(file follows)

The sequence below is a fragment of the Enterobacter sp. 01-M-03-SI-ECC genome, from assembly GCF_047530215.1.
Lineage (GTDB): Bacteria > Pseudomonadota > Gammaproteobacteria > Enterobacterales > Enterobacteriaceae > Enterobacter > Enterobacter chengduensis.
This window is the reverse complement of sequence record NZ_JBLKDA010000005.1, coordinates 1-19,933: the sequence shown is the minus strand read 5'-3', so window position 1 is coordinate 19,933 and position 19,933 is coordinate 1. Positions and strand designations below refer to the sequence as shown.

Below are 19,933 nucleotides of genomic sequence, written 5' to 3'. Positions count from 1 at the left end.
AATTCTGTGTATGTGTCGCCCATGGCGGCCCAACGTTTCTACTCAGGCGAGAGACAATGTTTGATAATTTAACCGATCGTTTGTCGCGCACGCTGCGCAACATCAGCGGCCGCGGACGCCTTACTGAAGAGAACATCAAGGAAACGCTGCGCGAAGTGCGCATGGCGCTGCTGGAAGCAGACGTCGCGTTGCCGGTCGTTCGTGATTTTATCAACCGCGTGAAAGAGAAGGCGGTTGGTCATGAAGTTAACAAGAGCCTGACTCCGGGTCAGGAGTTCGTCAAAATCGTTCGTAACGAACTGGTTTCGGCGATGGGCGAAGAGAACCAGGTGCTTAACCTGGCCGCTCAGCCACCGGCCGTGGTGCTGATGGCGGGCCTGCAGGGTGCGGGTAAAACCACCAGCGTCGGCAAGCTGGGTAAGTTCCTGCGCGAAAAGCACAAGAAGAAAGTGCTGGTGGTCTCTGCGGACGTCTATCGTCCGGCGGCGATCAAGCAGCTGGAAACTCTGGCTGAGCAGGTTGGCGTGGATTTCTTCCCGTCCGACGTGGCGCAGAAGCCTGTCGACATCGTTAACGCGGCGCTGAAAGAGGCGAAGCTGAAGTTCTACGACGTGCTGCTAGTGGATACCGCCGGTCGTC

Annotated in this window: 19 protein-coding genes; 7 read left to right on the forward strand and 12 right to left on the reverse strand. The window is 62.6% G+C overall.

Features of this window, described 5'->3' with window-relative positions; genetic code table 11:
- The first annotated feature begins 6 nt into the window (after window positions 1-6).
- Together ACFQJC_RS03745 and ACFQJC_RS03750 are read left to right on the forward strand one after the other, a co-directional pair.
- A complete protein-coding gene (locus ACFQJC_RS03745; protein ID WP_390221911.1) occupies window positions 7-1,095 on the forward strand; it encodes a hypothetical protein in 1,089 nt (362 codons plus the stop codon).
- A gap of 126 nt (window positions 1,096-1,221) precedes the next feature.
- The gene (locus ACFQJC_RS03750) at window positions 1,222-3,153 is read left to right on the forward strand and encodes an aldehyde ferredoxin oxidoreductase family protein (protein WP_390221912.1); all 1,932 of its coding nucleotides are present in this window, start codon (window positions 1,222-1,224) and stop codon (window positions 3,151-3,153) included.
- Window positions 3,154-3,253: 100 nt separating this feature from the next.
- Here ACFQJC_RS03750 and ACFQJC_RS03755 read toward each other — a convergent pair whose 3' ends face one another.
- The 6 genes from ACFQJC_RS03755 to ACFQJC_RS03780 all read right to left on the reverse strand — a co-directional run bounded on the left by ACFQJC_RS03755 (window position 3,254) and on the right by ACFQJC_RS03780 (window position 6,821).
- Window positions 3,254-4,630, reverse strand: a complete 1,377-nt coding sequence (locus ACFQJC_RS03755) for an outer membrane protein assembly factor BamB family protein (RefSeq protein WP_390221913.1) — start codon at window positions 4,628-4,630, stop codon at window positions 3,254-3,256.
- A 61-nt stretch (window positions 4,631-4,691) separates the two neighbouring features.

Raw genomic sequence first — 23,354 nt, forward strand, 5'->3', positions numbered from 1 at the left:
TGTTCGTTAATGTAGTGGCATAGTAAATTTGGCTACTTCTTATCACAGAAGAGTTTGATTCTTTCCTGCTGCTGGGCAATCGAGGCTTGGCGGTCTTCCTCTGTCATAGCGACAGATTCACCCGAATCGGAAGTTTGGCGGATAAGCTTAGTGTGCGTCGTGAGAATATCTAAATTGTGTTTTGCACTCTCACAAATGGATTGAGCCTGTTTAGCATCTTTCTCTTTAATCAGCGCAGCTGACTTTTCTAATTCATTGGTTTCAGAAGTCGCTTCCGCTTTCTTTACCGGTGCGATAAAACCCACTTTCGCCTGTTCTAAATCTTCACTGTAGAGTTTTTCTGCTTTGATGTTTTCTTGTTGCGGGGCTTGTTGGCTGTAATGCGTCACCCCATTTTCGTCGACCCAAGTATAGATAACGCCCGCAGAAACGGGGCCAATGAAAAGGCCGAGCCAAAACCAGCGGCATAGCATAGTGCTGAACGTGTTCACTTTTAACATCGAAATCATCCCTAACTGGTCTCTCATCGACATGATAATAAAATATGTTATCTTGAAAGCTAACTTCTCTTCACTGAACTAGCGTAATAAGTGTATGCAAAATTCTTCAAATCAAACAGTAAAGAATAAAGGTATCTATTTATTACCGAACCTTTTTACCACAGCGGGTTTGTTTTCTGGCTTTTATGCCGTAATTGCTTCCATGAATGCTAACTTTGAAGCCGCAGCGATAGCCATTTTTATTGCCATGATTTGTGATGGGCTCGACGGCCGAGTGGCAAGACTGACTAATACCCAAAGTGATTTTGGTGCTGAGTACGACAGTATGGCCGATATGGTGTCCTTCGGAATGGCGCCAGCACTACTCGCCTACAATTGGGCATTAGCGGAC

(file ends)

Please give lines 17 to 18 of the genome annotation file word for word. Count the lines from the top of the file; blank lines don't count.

- A 61-nt stretch (window positions 4,631-4,691) separates the two neighbouring features.

Raw genomic sequence first — 23,354 nt, forward strand, 5'->3', positions numbered from 1 at the left: